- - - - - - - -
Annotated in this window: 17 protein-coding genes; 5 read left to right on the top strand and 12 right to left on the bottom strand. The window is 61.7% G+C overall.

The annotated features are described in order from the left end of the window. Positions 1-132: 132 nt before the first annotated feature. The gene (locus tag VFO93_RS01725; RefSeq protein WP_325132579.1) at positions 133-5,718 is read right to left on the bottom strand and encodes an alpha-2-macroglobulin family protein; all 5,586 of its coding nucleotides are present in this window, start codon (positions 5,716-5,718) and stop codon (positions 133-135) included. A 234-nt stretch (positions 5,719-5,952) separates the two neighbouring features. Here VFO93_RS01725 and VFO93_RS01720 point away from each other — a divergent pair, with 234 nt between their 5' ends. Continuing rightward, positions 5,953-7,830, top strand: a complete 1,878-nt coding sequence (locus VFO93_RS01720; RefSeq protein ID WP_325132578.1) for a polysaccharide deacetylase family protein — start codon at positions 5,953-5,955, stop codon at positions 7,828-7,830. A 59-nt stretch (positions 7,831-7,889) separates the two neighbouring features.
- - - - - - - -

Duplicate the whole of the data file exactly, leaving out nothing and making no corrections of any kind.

Annotated in this window: 17 protein-coding genes; 5 read left to right on the top strand and 12 right to left on the bottom strand. The window is 61.7% G+C overall.

The annotated features are described in order from the left end of the window. Positions 1-132: 132 nt before the first annotated feature. The gene (locus tag VFO93_RS01725; RefSeq protein WP_325132579.1) at positions 133-5,718 is read right to left on the bottom strand and encodes an alpha-2-macroglobulin family protein; all 5,586 of its coding nucleotides are present in this window, start codon (positions 5,716-5,718) and stop codon (positions 133-135) included. A 234-nt stretch (positions 5,719-5,952) separates the two neighbouring features. Here VFO93_RS01725 and VFO93_RS01720 point away from each other — a divergent pair, with 234 nt between their 5' ends. Continuing rightward, positions 5,953-7,830, top strand: a complete 1,878-nt coding sequence (locus VFO93_RS01720; RefSeq protein ID WP_325132578.1) for a polysaccharide deacetylase family protein — start codon at positions 5,953-5,955, stop codon at positions 7,828-7,830. A 59-nt stretch (positions 7,831-7,889) separates the two neighbouring features.